The Climate Change Committee (CCC) have produced their latest progress report, a detailed 619-page document highlighting success stories, key challenges, success stories and recommendations for urgent emission reductions across the whole economy.
In 2021, emissions rose 4% compared to 2020, which is largely down to the economy recovering from the COVID-19 pandemic.
To save you reading through the whole document, we have picked out our top five headlines from the report.
1. Delivery not meeting ambition
The CCC’s central message is that greater emphasis and focus must be placed on delivery. The UK has set ambitious targets, and there have been bright spots in areas such as electric vehicles and the growth of renewable electricity. However outside of these areas, necessary progress is not being made in critical sectors of the economy. Only eight of the fifty key indicators are on track.
Key policy gaps still remain on land use and agriculture, energy efficiency of buildings and full electricity decarbonisation by 2035.
2. Renewables deployment
One of the big success stories is the rapid growth of renewable power. In the UK, offshore wind has been particularly strong, with capacity increasing by another 5% in 2021. This has been a key contribution to a nearly 70% reduction in emissions from electricity generation in the last decade.
To kick on further, the CCC recommend that the government publish a long-term strategy for achieving 95% low carbon electricity by 2030, so we have everything in place to achieve full decarbonisation by 2035.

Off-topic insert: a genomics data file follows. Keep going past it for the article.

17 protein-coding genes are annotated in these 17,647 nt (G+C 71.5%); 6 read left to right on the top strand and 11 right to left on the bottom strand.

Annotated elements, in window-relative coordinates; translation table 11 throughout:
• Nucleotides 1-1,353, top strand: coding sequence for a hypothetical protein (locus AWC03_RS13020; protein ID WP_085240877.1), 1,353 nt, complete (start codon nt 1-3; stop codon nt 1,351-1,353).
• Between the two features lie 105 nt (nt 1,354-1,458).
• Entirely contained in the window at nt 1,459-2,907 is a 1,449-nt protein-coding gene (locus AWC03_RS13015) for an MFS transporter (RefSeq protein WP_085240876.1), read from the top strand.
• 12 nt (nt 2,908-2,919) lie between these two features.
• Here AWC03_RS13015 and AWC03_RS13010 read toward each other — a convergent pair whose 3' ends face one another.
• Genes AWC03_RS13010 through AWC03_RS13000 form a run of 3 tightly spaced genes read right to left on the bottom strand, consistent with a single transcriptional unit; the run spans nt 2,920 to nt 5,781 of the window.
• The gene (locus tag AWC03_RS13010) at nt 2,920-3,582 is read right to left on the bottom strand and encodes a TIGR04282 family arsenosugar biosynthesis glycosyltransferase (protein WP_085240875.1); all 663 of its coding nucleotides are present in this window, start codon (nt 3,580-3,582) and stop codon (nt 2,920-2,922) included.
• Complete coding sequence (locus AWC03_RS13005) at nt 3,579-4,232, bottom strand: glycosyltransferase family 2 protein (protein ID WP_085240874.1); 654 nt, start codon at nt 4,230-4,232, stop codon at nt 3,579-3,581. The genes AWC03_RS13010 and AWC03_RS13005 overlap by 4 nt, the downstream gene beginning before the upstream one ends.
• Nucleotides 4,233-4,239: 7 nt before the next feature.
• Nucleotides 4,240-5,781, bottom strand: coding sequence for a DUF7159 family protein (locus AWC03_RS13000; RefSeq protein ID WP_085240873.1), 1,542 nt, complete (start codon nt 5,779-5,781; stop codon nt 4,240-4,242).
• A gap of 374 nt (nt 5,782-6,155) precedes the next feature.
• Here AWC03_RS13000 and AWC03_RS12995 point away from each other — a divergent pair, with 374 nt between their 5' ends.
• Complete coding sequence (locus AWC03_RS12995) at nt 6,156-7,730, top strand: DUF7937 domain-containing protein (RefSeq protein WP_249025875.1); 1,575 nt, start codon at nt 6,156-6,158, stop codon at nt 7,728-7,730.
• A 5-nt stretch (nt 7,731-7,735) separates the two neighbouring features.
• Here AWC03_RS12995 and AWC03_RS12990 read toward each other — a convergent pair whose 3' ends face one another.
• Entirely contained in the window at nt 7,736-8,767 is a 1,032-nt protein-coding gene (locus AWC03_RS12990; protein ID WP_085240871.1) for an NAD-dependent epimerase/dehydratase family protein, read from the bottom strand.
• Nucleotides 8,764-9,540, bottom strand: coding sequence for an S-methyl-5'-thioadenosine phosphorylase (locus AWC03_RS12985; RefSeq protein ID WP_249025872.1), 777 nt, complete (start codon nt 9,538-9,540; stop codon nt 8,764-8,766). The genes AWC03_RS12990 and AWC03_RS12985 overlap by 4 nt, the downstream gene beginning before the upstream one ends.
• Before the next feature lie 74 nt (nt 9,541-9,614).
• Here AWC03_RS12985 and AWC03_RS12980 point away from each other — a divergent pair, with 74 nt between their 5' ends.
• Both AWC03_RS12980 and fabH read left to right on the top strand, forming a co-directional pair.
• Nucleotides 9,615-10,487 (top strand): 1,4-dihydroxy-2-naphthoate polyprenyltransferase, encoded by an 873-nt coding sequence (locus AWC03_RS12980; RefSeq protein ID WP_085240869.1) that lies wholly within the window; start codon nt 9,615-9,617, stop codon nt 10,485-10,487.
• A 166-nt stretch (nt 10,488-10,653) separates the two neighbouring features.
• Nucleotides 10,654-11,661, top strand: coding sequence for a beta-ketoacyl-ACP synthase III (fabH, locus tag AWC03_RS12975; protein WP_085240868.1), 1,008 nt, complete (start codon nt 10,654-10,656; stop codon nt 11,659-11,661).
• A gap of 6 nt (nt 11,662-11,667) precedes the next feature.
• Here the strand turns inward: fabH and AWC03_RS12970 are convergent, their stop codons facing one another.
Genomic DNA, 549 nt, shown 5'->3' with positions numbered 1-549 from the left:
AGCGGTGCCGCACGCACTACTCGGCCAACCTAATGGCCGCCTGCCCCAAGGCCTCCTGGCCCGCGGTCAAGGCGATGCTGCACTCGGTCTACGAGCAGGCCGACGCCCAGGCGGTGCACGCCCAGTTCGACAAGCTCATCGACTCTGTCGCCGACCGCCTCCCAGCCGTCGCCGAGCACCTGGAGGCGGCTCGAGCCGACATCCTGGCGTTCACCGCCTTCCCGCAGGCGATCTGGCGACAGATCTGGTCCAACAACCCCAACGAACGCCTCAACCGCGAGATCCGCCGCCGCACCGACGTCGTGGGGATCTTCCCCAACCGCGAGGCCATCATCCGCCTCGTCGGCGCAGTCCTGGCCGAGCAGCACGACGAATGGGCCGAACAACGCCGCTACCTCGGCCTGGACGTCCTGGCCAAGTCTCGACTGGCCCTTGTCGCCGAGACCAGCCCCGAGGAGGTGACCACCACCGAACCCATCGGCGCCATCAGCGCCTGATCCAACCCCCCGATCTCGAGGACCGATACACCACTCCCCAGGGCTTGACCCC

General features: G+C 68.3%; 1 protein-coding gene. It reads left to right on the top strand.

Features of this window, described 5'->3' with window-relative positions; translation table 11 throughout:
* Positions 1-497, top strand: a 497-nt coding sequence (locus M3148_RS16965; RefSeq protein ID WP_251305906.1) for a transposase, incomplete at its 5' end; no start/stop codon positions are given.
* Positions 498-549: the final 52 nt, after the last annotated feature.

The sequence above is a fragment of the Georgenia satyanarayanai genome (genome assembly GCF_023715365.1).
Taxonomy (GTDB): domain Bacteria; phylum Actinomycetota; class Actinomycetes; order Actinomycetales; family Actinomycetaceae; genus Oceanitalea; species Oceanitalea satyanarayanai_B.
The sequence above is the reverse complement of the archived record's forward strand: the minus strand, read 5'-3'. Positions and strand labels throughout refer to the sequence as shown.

3. Electric vehicle adoption
Purchases of electric vehicles (EVs) have continued to soar, more than doubling between 2020 and 2021. The rise is already ahead of government growth projections and on track to grow further as the recently announced Zero Emissions Mandate comes in from 2024.
However, the CCC are quick to point out that not enough progress has been made on developing the charging infrastructure to support the rising demand from EVs. Their recommendation to government is to continue supporting widespread deployment of charging infrastructure, in line with delivering a minimum of 300,000 public charge points by 2030.
Good Energy subsidiary Zap-Map is the go-to tracker for public EV charging data. Their data for May 2022 showed we are just about to pass 20,000 charging locations in the UK.
4. Energy efficiency gaps
One of the biggest policy gaps remains a clear plan to improve the efficiency of the UK’s housing stock. The government have committed to significant public spending in 2019, but this has yet to materialise.
In recent policy announcements, the government have relied too heavily on technology, with much less focus on efficiency improvements and demand management across the economy. The CCC recommend that the government increase funding and accelerating plans for energy efficiency policies, particularly in fuel poor homes.
5. Actions to address the rising cost of living should be aligned with Net Zero
Since the last progress report, cost of living pressures have increased substantially, with volatile and expensive fossil fuel prices driving rising energy bills.
One of the CCC’s key recommendations is aligning Net Zero with further support to help people with their energy bills. They suggest moving historical subsidies off electricity bills into general taxation, a sustained push for both energy efficiency improvements and electrification and using the government’s planned energy advice service this summer to encourage rapid decarbonisation.